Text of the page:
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Cablegate: Kenya's Cabinet Sworn In: An Overview

VZCZCXRO1278
OO RUEHROV
DE RUEHNR #1041/01 1091000
ZNR UUUUU ZZH
O 181000Z APR 08
FM AMEMBASSY NAIROBI
TO RUEHC/SECSTATE WASHDC IMMEDIATE 5537
INFO RUCNIAD/IGAD COLLECTIVE
RUEHDS/AMEMBASSY ADDIS ABABA 0049
RUEHDR/AMEMBASSY DAR ES SALAAM 5938
RUEHDJ/AMEMBASSY DJIBOUTI 5236
RUEHKM/AMEMBASSY KAMPALA 2769
RUEHKH/AMEMBASSY KHARTOUM 2015
RUEHLO/AMEMBASSY LONDON 2789
RUEHFR/AMEMBASSY PARIS 2711
RHMFIUU/CDR USCENTCOM MACDILL AFB FL
RHMFIUU/CJTF HOA

UNCLAS SECTION 01 OF 03 NAIROBI 001041

SIPDIS

SENSITIVE
SIPDIS

LONDON AND PARIS FOR AFRICA WATCHERS

E.O. 12958: N/A
TAGS: PGOV PREL PHUM KDEM KE
SUBJECT: KENYA'S CABINET SWORN IN: AN OVERVIEW

REF: A. NAIROBI 999
B. NAIROBI 989
C. NAIROBI 960 AND OTHERS

-------
SUMMARY
-------

1. (U) Ending weeks of contentious in-fighting between
President Kibaki's Party of National Unity (PNU) and Prime
Minister Odinga's Orange Democratic Movement (ODM), Kenya's
expanded cabinet was sworn in today, April 17, with much pomp
and ceremony. As announced by the President on April 13 (see
refs A and B), the 40 ministries are evenly split between
PNU, its affiliates, and ODM. Odinga was appointed Prime
Minister. ODM's Musalia Mudavadi and KANU's Uhuru Kenyatta
were appointed Deputy Prime Ministers. PNU kept a number of
important ministries (Internal Security, Defense, Finance,
Justice, and Foreign Affairs), but ceded Local Government and
Public Service. Civil society has criticized the size of the
new government as inefficient and expensive. The government
takes regional and ethnic balance into account and broadly
reflects Kenya's demographics. Gender balance also factored
and seven women ministers were named. A couple of ministers
named have been implicated in alleged corruption and other
scandals. Many ministers have worked together in the past,
but there are still major questions about how well the
coalition will function. Key issues, such as the exact
powers of the Prime Minister, the delineation of powers of
the ministries, and appointments of senior civil service
members, still need to be resolved. These issues will be key
in determining the ability of the new government to function
effectively and we remain heavily engaged in helping the
parties address these issues. End Summary.

-------------------------------
Finally, White Smoke Appears...
-------------------------------

2. (U) After weeks of negotiations, the cabinet deal was
finally announced to an expectant nation on April 13
(reftels) and, amid much pomp and ceremony, cabinet members
were finally sworn in this afternoon, April 17. Raila Odinga
was named Prime Minister, with ODM's Musalia Mudavadi and
Uhuru Kenyatta named as Deputy Prime Ministers. Mudavadi and
Kenyatta will also hold the Local Government and Trade
portfolios, respectively. Including the Prime Minister and
the Attorney General, the total size of the Cabinet is 42.
The number of government ministries increased by six over the
previous government. Three entirely new ministries were
created -- Nairobi Metropolitan Development, Northern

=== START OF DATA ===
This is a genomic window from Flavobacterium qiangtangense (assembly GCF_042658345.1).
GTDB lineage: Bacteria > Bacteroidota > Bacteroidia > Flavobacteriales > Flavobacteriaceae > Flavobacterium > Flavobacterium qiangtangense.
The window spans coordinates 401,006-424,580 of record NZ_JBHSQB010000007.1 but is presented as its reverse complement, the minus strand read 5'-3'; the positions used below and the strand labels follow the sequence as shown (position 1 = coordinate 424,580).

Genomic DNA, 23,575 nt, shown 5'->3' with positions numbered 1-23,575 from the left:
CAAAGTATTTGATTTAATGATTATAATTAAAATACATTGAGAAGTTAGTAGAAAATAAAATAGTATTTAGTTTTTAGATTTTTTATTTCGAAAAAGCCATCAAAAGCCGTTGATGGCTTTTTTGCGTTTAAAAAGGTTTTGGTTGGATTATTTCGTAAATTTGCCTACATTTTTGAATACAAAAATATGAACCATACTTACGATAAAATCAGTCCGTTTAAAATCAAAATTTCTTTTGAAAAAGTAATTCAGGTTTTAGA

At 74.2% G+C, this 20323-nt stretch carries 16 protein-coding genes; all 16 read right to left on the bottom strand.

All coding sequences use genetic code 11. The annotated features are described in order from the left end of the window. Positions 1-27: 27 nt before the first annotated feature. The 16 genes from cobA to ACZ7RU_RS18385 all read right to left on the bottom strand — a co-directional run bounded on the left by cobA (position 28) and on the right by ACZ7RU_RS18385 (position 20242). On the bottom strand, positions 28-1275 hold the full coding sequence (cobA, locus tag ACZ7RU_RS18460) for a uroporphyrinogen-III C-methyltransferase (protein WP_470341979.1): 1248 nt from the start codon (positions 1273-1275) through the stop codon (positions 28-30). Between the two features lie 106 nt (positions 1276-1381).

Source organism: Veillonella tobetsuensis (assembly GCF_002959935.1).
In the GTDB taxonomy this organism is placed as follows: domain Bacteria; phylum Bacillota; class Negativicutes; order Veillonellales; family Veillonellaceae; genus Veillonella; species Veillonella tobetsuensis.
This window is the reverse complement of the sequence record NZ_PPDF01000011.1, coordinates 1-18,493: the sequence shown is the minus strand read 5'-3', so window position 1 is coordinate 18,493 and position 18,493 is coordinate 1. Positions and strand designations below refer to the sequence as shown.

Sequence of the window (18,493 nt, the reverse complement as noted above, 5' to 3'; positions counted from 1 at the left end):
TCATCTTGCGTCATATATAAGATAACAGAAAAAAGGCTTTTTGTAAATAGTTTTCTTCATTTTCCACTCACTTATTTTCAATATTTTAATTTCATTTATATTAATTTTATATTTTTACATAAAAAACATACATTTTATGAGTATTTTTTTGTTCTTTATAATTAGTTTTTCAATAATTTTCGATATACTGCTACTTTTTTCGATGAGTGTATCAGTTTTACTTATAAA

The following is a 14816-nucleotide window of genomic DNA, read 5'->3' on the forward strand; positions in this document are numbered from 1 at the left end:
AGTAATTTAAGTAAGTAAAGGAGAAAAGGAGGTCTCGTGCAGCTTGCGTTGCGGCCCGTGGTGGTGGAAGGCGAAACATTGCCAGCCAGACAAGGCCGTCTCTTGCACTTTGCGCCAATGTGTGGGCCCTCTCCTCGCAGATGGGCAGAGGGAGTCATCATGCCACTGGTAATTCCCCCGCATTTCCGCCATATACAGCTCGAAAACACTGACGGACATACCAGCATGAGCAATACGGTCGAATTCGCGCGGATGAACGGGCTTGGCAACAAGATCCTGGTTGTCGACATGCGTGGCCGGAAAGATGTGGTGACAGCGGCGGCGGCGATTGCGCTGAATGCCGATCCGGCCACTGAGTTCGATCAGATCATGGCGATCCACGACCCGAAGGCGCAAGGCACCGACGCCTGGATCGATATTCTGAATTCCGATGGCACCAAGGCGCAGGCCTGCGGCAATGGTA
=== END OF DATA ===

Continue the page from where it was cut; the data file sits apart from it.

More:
Kenya/Arid Lands, and Industrialization. Others were created
by splitting existing ministries; Health was divided into
Public Health/Sanitation and Medical Services, separate Roads
and Public Works Ministries were created from what had been
one ministry. The previous Livestock and Fisheries
Development Ministry was also split in half. Previously
every ministry had two assistant ministers; in the current
government only ten ministries have two assistant ministers.
Since all ministers must be sitting MPs, however, 92 out of
222 parliamentarians now serve in the executive branch.
Assistant ministers were named from the opposite party as the
ministers to ensure balance.

3. (U) In naming the government, Kibaki and Raila relied
heavily on experienced MPs. The 70 percent turnover rate
from the Ninth Parliament left a relatively shallow pool of
experienced MPs. Since cabinet ministers are ineligible to
sit on parliamentary committees, important legislative and
oversight functions of parliament will be left largely to
inexperienced MPs.

-------------------------------------------
...and PNU Maintains Most of Its Ministries
-------------------------------------------

4. (U) In the new government, PNU maintained control of most
of the 18 ministries of the "half-government" named by
President Kibaki in early January. Throughout the
negotiations, ODM sought an even share of seven "power"

NAIROBI 00001041 002 OF 003


ministries. In the new government, PNU maintained control
over the majority of these -- Internal Security, Finance,
Justice, Foreign Affairs, and Defense -- ceding only Local
Government and Public Service ministries to ODM. PNU also
maintained control over Energy, Home Affairs, Transport, and
Housing. PNU contacts have said that the party is generally
satisfied with the outcome of the negotiations, but
acknowledged some hard-liners still feel too much was given
away.

5. (U) Sixteen of the 18 ministers named by Kibaki in
January were retained in the new government. Some personnel
shifts were required, however. Most importantly, Uhuru
Kenyatta was moved from Local Government to Trade. He was
compensated by being elevated to Deputy Prime Minister.
Long-time Kibaki loyalist John Michuki was moved from his
post at Road and Public Works to the less prestigious
Environment and Mineral Resources Ministry. Two minor
ministers lost their posts; each was appointed as an
assistant minister.

---------------------------------